Training like a competitive bodybuilder without the use of performance-enhancing drugs (PEDs) might not be the most effective strategy for natural lifters. Steroids not only enhance the body’s response to training but also induce physiological changes that make training approaches for enhanced lifters less suitable for those not using PEDs. While higher training volumes lead to more growth for steroid users, natural lifters often benefit more from training systems emphasizing lower volume, higher effort, or progressively heavier loads.
For natural lifters, volume-based training can still yield results, but it requires a different Secrets Exposed: Steroids and High-Volume Training Unveiledapproach, emphasizing lower volume than what enhanced bodybuilders typically employ. Steroids have a unique impact on slow-twitch fibers, making them grow significantly more, and this growth contributes to overall muscle strength. However, for natural lifters, focusing on fast-twitch fibers through effort-based and load-based training might be more effective.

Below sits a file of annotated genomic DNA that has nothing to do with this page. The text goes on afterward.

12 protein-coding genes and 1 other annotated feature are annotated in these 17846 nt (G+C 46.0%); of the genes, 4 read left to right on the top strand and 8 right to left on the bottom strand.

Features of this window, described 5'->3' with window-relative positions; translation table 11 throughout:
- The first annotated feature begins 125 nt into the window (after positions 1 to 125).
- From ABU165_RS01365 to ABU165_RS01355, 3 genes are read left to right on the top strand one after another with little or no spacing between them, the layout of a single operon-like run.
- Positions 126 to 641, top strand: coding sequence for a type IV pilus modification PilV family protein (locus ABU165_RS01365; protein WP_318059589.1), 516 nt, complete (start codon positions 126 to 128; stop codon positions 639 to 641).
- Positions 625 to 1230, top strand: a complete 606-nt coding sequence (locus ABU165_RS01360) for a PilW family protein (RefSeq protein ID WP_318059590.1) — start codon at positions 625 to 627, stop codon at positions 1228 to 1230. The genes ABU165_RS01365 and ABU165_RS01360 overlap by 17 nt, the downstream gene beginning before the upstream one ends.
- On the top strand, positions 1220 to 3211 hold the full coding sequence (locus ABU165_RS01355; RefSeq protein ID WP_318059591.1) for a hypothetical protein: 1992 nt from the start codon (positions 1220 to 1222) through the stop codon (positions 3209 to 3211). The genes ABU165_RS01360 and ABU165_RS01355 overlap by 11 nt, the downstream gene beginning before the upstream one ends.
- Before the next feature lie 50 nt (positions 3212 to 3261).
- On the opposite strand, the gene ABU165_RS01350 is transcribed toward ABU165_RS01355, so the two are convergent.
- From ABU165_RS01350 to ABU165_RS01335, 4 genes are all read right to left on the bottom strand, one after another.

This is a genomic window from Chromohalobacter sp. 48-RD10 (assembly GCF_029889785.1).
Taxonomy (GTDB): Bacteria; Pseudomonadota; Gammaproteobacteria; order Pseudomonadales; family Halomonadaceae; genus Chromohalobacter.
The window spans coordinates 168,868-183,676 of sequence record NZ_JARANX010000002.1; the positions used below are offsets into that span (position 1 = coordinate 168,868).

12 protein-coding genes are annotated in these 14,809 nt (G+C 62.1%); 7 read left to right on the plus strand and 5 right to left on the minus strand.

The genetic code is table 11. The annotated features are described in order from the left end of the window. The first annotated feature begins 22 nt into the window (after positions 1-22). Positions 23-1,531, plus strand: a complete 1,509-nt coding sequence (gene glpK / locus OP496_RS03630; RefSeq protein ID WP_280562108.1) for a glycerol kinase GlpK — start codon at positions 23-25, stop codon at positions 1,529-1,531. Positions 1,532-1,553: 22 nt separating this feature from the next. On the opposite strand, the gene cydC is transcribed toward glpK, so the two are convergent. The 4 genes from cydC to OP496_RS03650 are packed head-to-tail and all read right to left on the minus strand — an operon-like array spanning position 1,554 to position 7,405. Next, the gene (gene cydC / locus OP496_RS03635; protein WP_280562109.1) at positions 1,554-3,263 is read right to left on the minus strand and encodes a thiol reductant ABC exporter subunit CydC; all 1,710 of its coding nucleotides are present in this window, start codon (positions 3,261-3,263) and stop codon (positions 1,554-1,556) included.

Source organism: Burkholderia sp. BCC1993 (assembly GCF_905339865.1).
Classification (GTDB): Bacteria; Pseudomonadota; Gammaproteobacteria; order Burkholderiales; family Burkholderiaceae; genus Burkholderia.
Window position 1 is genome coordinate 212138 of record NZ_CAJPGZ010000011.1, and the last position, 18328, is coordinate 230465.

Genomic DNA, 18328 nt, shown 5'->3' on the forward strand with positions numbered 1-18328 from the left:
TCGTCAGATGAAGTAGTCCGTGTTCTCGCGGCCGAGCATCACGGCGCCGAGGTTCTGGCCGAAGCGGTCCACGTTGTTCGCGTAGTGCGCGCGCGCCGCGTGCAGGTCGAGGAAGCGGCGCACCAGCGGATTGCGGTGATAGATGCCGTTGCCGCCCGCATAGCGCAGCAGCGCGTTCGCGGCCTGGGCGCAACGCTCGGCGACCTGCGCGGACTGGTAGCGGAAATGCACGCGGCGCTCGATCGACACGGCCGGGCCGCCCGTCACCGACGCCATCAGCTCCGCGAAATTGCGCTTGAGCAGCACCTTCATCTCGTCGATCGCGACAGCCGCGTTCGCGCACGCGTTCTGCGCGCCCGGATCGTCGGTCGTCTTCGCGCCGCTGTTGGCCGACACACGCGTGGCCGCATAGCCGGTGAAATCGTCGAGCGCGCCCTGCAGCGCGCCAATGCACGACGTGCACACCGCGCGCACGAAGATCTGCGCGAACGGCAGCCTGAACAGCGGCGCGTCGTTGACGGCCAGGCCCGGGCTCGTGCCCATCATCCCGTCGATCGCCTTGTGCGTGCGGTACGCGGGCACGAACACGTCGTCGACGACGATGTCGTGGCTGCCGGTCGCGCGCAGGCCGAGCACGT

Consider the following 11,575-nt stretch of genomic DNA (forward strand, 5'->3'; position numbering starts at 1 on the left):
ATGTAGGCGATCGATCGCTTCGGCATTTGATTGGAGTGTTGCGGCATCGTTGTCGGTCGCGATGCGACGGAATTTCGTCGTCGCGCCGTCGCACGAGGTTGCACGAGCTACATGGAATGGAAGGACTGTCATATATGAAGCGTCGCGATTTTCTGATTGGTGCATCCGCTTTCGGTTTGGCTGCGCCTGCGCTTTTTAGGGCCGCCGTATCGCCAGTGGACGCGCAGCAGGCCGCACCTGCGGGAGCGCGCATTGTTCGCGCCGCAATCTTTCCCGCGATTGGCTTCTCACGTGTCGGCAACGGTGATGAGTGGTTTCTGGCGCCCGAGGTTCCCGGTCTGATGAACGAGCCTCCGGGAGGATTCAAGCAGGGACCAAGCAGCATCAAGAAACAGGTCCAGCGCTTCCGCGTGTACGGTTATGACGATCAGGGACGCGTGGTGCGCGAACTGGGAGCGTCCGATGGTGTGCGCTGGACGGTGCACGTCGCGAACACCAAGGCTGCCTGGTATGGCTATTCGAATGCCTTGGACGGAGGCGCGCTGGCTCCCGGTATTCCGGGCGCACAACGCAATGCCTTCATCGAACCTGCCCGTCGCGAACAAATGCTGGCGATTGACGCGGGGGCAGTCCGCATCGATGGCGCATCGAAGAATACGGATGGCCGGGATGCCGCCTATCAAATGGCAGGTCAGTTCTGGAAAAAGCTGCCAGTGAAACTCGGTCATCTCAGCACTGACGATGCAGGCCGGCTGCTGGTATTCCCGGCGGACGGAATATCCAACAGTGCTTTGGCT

High-volume training is more suited for slow-twitch and intermediate fibers, making it an ideal fit for steroid users. Steroids enhance gains from various resistance training styles, but they particularly maximize benefits with high-volume training. Additionally, the increased protein synthesis and nitrogen retention induced by steroids make high-volume training more advantageous for muscle repair and growth. Steroids also enhance muscle insulin sensitivity and glycogen storage, supporting the demands of high-volume training.
Moreover, steroids can reduce the risk of training burnout by increasing sensitivity to adrenaline, counteracting the desensitization of beta-adrenergic receptors associated with excessive training volume. While proponents of effort-based or lower-volume training argue for its effectiveness, understanding that high-volume training, when programmed correctly, can still be pursued by natural lifters provides a balanced perspective. The key lies in adapting training approaches to align with the unique responses and limitations of natural lifters.